If you're traveling to Charlotte, North Carolina, on a limited budget and looking for some free or cheap things to do while visiting the Queen City, you're in luck.
From museums and special public exhibits at the Public Library of Charlotte to botanical gardens and nature preserves, Charlotte offers residents and visitors alike a number of great adventures without having to break the bank.
Explore the top free things to do while in the city to plan a trip that saves cash while still having a memorable time.
Tour the Birthplace of President James K. Polk
The birthplace of James K. Polk, the 11th President of the United States, is on display in Pineville, just southwest of Charlotte where visitors can go on a 30-minute tour of the restored nineteenth-century homestead at the James K. Polk Memorial State Historic Site.
Various exhibits around the grounds celebrate different aspects of Polk's life and presidency including settling the Oregon boundary dispute, annexing California, and his involvement in the Mexican-American War.
Visitors can also experience authentic furnishings and reenactments at this State Historic Site or explore the separate kitchen and barn for a closer look at life during the 11th presidency.
The Public Library of Charlotte and Mecklenburg County's (PLCMC) Main Branch features rotating exhibits and had a complete renovation in 2017 to modernize the facilities.
Completely free and open to the public, the PLCMC offers visitors a huge database of information as well as special displays of art collections in the Library's display room.
The gardens and the McMillan Greenhouse at the University of North Carolina Charlotte are free to view and explore, and the outdoor gardens are open seven days a week during daylight hours.
According to the official website, the mission of the UNCC Botanical Gardens is "to promote the knowledge and appreciation of plants through education, environmental stewardship, and aesthetic inspiration."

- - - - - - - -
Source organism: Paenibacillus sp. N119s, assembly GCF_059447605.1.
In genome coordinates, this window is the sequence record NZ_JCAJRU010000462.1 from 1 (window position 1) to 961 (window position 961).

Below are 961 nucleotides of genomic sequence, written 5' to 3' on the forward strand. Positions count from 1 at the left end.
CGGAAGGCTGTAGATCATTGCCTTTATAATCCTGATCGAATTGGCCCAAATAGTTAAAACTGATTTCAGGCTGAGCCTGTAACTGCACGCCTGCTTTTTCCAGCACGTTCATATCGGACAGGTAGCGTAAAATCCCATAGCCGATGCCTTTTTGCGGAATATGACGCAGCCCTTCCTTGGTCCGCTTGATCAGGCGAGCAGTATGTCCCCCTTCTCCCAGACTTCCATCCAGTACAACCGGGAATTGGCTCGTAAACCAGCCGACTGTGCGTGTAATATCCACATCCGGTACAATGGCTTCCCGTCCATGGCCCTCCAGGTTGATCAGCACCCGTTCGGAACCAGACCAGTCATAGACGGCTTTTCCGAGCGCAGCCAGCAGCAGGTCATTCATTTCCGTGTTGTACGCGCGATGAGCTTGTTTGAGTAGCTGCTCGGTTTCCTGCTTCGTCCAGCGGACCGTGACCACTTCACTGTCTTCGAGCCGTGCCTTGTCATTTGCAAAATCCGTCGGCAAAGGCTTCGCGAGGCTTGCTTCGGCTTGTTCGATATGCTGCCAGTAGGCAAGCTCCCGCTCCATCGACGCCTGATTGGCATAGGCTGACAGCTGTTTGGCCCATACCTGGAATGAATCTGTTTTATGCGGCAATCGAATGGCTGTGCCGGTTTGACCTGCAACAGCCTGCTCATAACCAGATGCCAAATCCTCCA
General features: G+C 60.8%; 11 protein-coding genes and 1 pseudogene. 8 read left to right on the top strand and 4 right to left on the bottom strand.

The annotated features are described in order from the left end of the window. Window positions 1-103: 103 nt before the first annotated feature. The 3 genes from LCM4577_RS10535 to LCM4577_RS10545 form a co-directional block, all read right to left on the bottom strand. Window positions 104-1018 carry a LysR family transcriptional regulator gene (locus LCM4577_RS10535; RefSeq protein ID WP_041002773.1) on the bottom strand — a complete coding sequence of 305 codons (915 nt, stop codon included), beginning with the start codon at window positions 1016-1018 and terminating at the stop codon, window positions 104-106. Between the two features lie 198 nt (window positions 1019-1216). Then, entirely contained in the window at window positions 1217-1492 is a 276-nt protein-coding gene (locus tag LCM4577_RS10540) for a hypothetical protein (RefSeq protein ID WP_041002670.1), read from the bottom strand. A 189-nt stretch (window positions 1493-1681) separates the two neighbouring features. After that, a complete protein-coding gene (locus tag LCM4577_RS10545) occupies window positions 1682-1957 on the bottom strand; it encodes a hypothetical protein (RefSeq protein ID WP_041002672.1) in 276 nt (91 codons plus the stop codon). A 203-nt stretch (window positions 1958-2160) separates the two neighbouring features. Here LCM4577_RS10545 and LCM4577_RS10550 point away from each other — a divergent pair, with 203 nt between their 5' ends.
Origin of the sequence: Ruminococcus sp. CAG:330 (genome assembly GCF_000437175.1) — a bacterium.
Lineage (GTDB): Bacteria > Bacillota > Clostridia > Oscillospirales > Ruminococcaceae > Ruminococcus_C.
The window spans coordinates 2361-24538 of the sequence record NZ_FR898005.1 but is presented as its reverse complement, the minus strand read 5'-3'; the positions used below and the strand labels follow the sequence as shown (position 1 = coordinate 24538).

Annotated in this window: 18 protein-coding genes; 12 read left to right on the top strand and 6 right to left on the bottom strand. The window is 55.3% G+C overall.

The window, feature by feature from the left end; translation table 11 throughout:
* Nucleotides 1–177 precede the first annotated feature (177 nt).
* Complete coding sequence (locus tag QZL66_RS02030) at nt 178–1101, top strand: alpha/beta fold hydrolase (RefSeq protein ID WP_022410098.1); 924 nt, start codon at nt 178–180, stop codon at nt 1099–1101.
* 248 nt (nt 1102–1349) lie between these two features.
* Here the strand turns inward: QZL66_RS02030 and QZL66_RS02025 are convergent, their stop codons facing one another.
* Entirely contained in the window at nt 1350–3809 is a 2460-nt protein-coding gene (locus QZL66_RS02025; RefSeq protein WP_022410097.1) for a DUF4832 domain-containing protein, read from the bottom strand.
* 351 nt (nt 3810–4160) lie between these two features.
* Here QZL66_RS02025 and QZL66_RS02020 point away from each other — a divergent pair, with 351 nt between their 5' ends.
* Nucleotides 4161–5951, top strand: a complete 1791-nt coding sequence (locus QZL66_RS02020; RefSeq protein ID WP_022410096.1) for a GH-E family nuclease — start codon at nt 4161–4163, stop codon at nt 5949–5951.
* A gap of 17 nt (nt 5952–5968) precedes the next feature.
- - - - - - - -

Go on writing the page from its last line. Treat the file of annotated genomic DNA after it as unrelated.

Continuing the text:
The McMillan Greenhouse is only open on specific days and times, so check the website for specific information on hours of operation before heading out.
Located in Albemarle, the Stanly County Museum features Native American artifacts and information about this area of the North Carolina Piedmont region.
Known as the "Land Between the Rivers," Stanly has a vast history dating back over 10,000 years, and its current residents share a passion for protecting and sharing the town's rich cultural legacy.
The museum features a stagnant main gallery, which walks visitors through the long history of Stanly County, and a rotating exhibit area, which features a variety of different historical displays throughout the year.
Part of the Charlotte-Mecklenburg Parks and Recreation Department's city-wide projects, the Reedy Creek Park and Nature Preserve is one of the city's treasures.
This nature preserve features fishing and 10 miles of trails and serves as a habitat for 109 species of birds, 15 species of mammals, 20 species of reptiles, and 12 species of amphibians.
You can even explore a little piece of Charlotte history here by discovering the cabin ruins and the remains of the Robinson Rockhouse.
Midland, North Carolina, home to the Reed Gold Mine, was one of the major towns affected by the North Carolina Gold Rush of 1799, which occurred after a 17-pound gold nugget was discovered in Cabberus County.
You can visit the Reed Gold Mine and its museum and take a 30-minute underground tunnel tour—both for free. Or, to really experience the thrill of gold hunting, pay a small fee to pan for gold outside the museum.
Located on the site of what was once Southern Railway Company's largest steam locomotive repair facility, the site features an authentic train depot, antique automobiles, and a 37-bay Roundhouse that includes 25 locomotives, dozens of rail cars and other exhibit areas.
Visits to the museum are free, but admission may be charged for special events; there is a small fee for the train and turntable rides if you wish to partake in them.
Over the past 40 years, The Light Factory has been home to exhibits that highlight traditional, digital, and motion picture photographic techniques. The gallery has a rotating exhibition schedule that features emerging and established work from artists like Bill Viola, Imogen Cunningham, Stanley Kubrick, and Sarah Moon, and more.
If the images prove to inspire your creative side, the Light Factory also runs several educational classes, such as an Introduction to Digital Photography and Black and White Darkroom, for a fee.
For the outdoorsy, adventurous types of travelers, you can spend your entire day at Crowders Mountain State Park, but keep in mind there's a small fee to stay overnight in one of the campgrounds.
Alternatively, you can fish on the wooded lake in the center of the park—as long as you have your fishing permit. Rock climbing, bouldering, picnicking, and hiking are also huge draws for visitors from near and far.